Story Time: Dont Merge the Conflux
Story time: I worked on a legacy AQA project where we made extensive use of a data generator. It was fairly robust: we had a database you filled with your dataset and in your test you’d make a method call to the mythical datagenerator.jar with the name of your database table and a few flags dictating the boundaries of the data.
This worked well for a time, but eventually we outgrew it and it fell to me to figure out how to write some new functionality. The problems were three fold: the original author left the company. This in and of itself isn't a huge problem, but it does compound with the second issue: the documentation we had was literally two documents, neither of which covered all the flags (some of the ones we used weren't documented at all) and both conflicted with each other in multiple places. Finally we didn't have the source code only the compiled jar, so we couldnt easily make our own documentation.
So I set about my task. Step one: decompile the jar and try to read the result. This was the first surprise: the jar was just one method with a couple overrides that fed into the same core method. All the mythical jar did was package your request into a SOAP query and send it off to a service - a service none of us knew existed.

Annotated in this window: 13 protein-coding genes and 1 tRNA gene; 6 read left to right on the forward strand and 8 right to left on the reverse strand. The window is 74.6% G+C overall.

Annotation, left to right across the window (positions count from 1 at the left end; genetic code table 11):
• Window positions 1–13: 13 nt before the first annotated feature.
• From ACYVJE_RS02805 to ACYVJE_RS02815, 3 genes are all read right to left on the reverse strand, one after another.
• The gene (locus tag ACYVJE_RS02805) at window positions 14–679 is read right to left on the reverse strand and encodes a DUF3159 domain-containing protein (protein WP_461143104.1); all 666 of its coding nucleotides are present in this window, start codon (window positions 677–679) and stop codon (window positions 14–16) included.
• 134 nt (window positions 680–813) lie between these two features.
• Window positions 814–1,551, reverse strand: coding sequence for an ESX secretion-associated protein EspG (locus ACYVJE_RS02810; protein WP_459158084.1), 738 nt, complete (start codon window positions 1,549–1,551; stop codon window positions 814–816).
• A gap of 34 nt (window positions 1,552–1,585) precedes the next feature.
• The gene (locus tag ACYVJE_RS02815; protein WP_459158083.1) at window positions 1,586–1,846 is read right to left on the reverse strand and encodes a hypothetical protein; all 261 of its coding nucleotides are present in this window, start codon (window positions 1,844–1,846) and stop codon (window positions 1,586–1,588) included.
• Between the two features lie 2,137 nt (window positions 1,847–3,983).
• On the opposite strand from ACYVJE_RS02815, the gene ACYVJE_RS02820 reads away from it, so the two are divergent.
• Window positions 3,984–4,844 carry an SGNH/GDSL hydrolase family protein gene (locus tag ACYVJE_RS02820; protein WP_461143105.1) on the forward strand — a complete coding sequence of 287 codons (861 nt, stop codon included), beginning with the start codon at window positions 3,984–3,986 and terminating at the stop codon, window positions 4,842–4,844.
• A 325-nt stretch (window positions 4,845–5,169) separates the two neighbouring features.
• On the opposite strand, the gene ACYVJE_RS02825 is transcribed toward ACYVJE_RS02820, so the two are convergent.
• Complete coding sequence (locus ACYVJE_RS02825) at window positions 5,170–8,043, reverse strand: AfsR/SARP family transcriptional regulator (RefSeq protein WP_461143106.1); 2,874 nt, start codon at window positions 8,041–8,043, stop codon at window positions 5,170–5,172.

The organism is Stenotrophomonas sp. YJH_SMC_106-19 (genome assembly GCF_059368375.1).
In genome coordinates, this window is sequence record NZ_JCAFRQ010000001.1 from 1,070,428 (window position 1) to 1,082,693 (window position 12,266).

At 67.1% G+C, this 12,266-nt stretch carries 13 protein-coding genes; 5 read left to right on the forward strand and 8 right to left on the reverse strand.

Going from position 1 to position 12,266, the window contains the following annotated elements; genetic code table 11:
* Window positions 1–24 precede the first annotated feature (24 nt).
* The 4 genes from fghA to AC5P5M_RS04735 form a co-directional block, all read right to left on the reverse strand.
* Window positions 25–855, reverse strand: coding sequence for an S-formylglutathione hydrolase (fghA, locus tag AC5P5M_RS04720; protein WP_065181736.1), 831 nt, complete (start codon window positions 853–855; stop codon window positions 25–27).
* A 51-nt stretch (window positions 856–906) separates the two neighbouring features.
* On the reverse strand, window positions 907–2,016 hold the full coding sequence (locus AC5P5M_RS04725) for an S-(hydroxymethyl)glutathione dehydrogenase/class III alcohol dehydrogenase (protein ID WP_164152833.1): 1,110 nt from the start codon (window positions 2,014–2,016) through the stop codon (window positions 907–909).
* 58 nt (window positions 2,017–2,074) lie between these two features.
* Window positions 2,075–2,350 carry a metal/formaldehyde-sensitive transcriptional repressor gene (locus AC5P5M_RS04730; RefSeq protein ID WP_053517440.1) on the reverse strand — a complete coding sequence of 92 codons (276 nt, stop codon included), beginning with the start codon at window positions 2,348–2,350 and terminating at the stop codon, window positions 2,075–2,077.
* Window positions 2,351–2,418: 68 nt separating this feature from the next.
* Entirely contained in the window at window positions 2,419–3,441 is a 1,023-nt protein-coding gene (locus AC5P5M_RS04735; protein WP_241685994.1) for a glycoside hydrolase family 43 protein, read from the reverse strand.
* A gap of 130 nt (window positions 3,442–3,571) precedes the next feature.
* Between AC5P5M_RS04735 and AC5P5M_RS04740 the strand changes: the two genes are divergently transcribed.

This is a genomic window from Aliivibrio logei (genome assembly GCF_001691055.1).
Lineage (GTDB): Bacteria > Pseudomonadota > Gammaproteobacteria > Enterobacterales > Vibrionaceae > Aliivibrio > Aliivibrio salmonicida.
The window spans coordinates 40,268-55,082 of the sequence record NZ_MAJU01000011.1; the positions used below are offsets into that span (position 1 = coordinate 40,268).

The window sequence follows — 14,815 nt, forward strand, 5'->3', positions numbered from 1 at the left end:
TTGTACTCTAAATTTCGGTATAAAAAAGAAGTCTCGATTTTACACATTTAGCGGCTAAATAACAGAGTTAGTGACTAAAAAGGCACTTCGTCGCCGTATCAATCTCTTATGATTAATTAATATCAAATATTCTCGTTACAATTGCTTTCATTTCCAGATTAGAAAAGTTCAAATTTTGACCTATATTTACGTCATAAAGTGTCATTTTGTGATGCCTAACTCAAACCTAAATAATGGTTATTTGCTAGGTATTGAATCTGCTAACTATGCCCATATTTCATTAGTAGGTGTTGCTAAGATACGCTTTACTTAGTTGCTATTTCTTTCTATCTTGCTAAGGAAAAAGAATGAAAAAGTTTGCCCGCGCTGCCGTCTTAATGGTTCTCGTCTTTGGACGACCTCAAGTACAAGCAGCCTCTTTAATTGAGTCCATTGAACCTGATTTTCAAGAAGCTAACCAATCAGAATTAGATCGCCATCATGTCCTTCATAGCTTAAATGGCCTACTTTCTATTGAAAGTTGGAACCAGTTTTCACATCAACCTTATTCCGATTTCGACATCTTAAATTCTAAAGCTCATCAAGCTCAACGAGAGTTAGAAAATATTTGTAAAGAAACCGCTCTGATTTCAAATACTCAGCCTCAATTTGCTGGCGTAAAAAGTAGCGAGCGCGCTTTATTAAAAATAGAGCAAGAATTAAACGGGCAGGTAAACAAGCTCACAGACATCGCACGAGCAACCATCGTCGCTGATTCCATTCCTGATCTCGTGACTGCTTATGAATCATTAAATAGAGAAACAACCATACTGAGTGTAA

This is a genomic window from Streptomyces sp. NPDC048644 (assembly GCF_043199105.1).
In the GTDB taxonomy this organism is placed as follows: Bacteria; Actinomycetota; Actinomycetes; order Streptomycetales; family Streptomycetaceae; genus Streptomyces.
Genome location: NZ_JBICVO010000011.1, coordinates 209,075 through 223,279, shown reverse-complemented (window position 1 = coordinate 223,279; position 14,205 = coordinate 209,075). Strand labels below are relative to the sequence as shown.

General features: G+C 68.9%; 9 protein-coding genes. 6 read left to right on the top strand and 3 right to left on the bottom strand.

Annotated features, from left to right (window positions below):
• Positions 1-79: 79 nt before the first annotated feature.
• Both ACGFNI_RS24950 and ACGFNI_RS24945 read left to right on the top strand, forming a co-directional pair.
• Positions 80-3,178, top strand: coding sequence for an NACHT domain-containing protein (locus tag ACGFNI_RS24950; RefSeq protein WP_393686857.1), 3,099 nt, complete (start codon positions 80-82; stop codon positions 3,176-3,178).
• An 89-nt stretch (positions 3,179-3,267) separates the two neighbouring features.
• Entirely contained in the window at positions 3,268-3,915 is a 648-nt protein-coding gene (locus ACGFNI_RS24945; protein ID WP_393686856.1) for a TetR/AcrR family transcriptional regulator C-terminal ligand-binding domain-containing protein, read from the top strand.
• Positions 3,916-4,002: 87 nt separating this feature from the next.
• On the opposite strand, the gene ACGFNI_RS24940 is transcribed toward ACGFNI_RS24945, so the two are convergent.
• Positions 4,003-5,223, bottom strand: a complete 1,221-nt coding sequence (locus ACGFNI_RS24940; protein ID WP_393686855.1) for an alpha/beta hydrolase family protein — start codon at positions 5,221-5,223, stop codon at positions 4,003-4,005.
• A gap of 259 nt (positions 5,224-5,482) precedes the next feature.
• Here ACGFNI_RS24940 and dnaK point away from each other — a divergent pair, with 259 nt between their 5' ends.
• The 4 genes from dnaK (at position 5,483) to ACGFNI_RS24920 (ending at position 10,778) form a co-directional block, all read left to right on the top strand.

I requested access to the server from IT, and they didn't even know it existed. After some back and forth (first over its existence, second no they couldnt tear it down and rebuild it, I didn't know what was on it) IT eventually gave me access. Keep in mind this was a server we were actively using with dozens of requests a day. If anything had ever happened to it, we would have been in a blind panic.
Once inside, I found the actual source code which was not source controlled in any of our systems. The codebase was an undocumented recursive mess - it’s no wonder documentation was missing as the original author probably lost sight of what some of the methods did. In fact, some of the methods were orphaned and never used and some of the methods we did inadvertently use only worked for a specific range of data - which luckily we stayed inside.
One particular line has always stood out to me though. At the top of the class was a final static string called ‘CONFLUX’. It was set to the entire alphabet - upper and lower case. Above it was a comment:
//this is the Confluxer.
Later in the codebase, there was a method that dealt with randomly generating nonsense strings of fixed length. In that method was a comment:
//dont merge the conflux.
It should be noted that this method did not ever reference the CONFLUX variable.
Please, when building tests, document your work. And don't merge the conflux.